Second problem: the historical record. Look at MLK's later speeches. He was highly critical of capitalism. That wasn't very "Republican" of him. He even privately confessed at times to supporting the idea of democratic socialism. He was also very critical of the Vietnam war.

Furthermore, none of his immediate family were/are Republicans after his death, as far as I'm aware. That seems odd that none of those closest to him shared his alleged views.

Lastly, it's sort of disrespectful and in bad taste to so blatantly misrepresent the views of such a historical and important figure in order to bring publicity to a group that has little in common with the dead man they are exploiting. As I understand it, there were some within the black Republican group that felt the same way and there was in-fighting with some members leaving.

Gary Fouse said...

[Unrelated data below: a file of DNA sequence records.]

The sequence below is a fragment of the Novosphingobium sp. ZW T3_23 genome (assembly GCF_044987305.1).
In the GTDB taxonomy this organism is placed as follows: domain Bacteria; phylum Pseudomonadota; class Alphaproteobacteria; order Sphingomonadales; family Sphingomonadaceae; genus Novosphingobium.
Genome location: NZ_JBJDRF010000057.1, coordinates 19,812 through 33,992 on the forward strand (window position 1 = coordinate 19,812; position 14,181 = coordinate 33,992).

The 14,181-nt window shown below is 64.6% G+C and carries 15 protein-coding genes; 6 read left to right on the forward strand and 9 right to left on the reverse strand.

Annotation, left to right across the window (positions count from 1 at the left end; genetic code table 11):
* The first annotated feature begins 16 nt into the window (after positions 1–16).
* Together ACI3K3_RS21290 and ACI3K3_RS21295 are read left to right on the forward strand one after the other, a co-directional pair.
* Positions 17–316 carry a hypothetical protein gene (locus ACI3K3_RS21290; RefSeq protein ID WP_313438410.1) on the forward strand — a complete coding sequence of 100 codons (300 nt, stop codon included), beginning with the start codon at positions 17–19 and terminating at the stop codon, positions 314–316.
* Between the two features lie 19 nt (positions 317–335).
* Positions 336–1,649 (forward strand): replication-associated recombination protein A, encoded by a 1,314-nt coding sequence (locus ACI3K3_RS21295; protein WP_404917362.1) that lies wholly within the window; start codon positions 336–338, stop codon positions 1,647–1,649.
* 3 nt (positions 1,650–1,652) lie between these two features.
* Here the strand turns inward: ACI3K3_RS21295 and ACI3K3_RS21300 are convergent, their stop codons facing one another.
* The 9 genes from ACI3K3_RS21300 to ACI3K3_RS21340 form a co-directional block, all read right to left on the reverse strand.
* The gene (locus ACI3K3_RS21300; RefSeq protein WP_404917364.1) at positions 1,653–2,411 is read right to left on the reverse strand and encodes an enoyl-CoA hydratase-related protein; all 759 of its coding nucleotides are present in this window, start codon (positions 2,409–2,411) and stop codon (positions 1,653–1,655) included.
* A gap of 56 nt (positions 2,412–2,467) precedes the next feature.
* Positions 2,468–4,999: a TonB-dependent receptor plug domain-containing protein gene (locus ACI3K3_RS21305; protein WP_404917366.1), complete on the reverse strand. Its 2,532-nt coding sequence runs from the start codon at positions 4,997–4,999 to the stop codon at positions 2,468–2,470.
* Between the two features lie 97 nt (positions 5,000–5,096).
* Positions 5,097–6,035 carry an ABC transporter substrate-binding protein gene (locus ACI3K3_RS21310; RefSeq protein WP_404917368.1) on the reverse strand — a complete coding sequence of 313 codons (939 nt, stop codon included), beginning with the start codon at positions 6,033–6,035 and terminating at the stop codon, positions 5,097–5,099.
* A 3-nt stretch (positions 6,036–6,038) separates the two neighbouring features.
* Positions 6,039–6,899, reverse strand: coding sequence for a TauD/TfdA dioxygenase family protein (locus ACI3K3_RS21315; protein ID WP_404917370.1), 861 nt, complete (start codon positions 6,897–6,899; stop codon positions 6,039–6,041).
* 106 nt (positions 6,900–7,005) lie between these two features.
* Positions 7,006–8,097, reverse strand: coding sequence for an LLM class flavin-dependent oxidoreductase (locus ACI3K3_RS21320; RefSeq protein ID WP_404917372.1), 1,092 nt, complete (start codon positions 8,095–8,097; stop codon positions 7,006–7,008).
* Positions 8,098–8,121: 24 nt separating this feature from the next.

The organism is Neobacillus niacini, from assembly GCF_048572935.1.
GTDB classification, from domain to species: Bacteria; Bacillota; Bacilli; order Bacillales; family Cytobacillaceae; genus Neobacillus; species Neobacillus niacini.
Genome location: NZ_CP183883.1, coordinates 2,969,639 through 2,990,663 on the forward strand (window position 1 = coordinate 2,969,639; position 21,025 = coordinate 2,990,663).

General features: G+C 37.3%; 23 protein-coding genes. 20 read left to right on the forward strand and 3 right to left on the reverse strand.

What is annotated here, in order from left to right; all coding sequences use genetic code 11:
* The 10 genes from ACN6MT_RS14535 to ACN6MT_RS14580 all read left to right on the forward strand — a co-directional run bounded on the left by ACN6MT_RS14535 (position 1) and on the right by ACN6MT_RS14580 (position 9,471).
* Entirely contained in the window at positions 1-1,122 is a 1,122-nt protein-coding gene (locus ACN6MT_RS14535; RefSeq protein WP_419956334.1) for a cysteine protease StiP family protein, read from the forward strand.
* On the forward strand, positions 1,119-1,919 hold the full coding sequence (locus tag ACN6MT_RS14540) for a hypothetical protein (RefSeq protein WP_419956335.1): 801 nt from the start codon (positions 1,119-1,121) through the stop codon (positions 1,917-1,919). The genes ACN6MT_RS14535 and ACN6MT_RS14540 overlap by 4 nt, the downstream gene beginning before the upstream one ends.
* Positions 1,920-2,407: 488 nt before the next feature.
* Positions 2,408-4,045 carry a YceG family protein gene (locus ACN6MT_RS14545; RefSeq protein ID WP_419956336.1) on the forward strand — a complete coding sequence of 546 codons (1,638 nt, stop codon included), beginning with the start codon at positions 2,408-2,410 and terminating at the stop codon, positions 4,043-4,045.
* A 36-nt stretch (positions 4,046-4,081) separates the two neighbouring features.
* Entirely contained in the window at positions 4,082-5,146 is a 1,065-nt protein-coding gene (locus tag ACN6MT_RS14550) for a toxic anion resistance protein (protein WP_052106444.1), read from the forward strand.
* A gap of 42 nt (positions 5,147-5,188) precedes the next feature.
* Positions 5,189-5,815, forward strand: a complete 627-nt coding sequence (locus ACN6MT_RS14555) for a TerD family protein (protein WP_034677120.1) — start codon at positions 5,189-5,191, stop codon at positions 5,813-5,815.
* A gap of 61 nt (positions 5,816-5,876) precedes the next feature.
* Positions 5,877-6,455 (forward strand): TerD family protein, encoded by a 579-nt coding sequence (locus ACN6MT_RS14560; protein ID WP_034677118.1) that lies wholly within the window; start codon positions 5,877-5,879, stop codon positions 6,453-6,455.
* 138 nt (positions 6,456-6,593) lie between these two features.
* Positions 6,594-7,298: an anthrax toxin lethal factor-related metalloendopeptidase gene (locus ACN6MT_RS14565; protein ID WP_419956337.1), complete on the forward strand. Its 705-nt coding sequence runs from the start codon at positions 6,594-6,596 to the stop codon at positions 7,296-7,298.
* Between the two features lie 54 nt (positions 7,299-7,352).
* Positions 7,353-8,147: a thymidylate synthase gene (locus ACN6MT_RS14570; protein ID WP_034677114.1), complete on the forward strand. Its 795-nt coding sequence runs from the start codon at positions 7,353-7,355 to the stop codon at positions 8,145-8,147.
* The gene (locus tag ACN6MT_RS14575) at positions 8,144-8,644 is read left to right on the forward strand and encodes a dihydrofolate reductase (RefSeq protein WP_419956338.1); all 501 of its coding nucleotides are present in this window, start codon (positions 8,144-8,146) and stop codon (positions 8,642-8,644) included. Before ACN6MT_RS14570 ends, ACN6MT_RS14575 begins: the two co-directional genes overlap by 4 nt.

The question seems to arouse hot reactions, but no clear answer that I have seen. Apparantly MLK tried to at least appear non-partisan though he supposedly voted for JFK and LBJ.

It is true that in his era, the difference between the two parties was not as wide as it is today. There were the so-called Dixiecrats who fought the civil rights legislation. LBJ could not have passed the Civil Rights Bill without the support of the Republican Party.

We can only speculate where MLK would stand today had he not been assassinated. As it is, we have to take him at his words when he lived. His famous line was that he dreamed of the day when his children would be judged by the content of their character not the color of their skin. That seems to be closer to the present-day conservative position than the liberal position of affirmative action.

Of course, it is hard to say how MLK would have evolved over the years.

Norman said...

Ref: Bryan said...
"Furthermore, none of his immediate family were/are Republicans after his death,..."

Apparently you never checked with his daughter!